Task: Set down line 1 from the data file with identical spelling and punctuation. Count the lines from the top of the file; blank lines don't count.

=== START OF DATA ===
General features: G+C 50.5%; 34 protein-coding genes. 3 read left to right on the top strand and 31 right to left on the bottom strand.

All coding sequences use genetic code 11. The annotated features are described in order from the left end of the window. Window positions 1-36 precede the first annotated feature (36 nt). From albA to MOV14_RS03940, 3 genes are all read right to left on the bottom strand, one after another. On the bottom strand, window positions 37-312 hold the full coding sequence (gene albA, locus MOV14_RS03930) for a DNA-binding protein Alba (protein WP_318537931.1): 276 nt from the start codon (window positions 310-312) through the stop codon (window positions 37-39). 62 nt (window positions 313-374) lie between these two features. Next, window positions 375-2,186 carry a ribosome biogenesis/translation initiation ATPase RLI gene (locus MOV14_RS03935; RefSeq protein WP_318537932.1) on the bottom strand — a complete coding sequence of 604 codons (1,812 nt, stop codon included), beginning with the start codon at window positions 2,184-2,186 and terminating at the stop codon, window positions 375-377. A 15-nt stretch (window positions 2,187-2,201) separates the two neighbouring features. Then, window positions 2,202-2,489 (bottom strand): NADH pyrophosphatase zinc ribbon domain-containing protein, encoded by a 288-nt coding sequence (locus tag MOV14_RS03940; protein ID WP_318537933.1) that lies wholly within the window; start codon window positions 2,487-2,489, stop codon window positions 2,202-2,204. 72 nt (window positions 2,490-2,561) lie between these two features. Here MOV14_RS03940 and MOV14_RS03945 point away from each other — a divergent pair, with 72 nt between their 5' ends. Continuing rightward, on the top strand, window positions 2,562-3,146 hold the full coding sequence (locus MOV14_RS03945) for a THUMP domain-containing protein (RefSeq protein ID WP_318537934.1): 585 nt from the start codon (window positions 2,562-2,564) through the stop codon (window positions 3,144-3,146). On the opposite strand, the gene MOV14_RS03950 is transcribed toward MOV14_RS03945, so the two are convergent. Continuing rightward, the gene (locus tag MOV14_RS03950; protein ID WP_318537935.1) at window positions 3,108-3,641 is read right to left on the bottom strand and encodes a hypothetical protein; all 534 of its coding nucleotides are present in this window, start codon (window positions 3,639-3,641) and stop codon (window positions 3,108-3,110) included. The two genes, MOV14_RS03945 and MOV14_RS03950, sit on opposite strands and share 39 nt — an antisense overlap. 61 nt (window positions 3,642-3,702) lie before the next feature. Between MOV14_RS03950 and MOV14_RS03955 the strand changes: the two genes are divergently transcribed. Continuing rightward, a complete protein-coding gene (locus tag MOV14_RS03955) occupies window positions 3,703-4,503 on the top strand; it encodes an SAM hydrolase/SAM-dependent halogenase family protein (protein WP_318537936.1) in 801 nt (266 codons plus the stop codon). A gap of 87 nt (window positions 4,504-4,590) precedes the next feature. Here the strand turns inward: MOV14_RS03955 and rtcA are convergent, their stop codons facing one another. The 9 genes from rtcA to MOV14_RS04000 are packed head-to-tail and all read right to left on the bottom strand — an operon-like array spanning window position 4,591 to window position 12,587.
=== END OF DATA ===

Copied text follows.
General features: G+C 50.5%; 34 protein-coding genes. 3 read left to right on the top strand and 31 right to left on the bottom strand.